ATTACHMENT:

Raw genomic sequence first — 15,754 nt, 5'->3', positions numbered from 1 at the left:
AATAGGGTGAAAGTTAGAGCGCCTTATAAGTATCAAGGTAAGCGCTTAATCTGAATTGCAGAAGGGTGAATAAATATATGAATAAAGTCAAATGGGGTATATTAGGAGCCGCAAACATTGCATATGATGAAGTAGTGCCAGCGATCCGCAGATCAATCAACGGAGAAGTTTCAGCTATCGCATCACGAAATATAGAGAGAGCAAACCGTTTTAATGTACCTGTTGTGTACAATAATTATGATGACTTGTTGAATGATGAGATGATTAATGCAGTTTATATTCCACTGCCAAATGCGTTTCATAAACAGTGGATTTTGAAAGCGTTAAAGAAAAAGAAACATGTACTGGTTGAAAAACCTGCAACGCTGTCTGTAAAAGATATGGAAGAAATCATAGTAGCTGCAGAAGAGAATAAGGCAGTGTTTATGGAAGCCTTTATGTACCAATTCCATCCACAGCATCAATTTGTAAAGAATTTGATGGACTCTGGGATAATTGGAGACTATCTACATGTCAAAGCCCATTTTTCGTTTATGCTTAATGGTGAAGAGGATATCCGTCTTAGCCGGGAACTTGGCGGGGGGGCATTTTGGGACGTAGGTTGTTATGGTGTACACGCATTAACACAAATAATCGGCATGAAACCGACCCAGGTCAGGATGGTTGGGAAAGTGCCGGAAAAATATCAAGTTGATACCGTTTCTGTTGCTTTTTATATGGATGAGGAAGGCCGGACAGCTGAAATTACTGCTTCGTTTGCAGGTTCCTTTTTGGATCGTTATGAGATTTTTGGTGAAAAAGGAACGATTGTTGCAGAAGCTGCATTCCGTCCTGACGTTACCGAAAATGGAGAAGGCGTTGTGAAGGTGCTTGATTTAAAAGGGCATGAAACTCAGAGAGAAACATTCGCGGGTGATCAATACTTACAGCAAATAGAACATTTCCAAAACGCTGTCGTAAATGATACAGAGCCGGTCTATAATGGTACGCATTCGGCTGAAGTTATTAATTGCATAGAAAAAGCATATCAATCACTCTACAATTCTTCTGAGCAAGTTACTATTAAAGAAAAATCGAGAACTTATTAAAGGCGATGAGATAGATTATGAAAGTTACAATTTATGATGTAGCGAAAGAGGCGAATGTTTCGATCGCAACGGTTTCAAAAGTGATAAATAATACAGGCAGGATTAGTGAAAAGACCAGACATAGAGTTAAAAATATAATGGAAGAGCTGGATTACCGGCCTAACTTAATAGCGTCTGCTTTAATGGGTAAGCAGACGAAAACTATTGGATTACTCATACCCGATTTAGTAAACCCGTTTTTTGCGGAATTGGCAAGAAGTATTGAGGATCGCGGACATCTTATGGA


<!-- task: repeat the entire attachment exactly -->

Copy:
Raw genomic sequence first — 15,754 nt, 5'->3', positions numbered from 1 at the left:
AATAGGGTGAAAGTTAGAGCGCCTTATAAGTATCAAGGTAAGCGCTTAATCTGAATTGCAGAAGGGTGAATAAATATATGAATAAAGTCAAATGGGGTATATTAGGAGCCGCAAACATTGCATATGATGAAGTAGTGCCAGCGATCCGCAGATCAATCAACGGAGAAGTTTCAGCTATCGCATCACGAAATATAGAGAGAGCAAACCGTTTTAATGTACCTGTTGTGTACAATAATTATGATGACTTGTTGAATGATGAGATGATTAATGCAGTTTATATTCCACTGCCAAATGCGTTTCATAAACAGTGGATTTTGAAAGCGTTAAAGAAAAAGAAACATGTACTGGTTGAAAAACCTGCAACGCTGTCTGTAAAAGATATGGAAGAAATCATAGTAGCTGCAGAAGAGAATAAGGCAGTGTTTATGGAAGCCTTTATGTACCAATTCCATCCACAGCATCAATTTGTAAAGAATTTGATGGACTCTGGGATAATTGGAGACTATCTACATGTCAAAGCCCATTTTTCGTTTATGCTTAATGGTGAAGAGGATATCCGTCTTAGCCGGGAACTTGGCGGGGGGGCATTTTGGGACGTAGGTTGTTATGGTGTACACGCATTAACACAAATAATCGGCATGAAACCGACCCAGGTCAGGATGGTTGGGAAAGTGCCGGAAAAATATCAAGTTGATACCGTTTCTGTTGCTTTTTATATGGATGAGGAAGGCCGGACAGCTGAAATTACTGCTTCGTTTGCAGGTTCCTTTTTGGATCGTTATGAGATTTTTGGTGAAAAAGGAACGATTGTTGCAGAAGCTGCATTCCGTCCTGACGTTACCGAAAATGGAGAAGGCGTTGTGAAGGTGCTTGATTTAAAAGGGCATGAAACTCAGAGAGAAACATTCGCGGGTGATCAATACTTACAGCAAATAGAACATTTCCAAAACGCTGTCGTAAATGATACAGAGCCGGTCTATAATGGTACGCATTCGGCTGAAGTTATTAATTGCATAGAAAAAGCATATCAATCACTCTACAATTCTTCTGAGCAAGTTACTATTAAAGAAAAATCGAGAACTTATTAAAGGCGATGAGATAGATTATGAAAGTTACAATTTATGATGTAGCGAAAGAGGCGAATGTTTCGATCGCAACGGTTTCAAAAGTGATAAATAATACAGGCAGGATTAGTGAAAAGACCAGACATAGAGTTAAAAATATAATGGAAGAGCTGGATTACCGGCCTAACTTAATAGCGTCTGCTTTAATGGGTAAGCAGACGAAAACTATTGGATTACTCATACCCGATTTAGTAAACCCGTTTTTTGCGGAATTGGCAAGAAGTATTGAGGATCGCGGACATCTTATGGA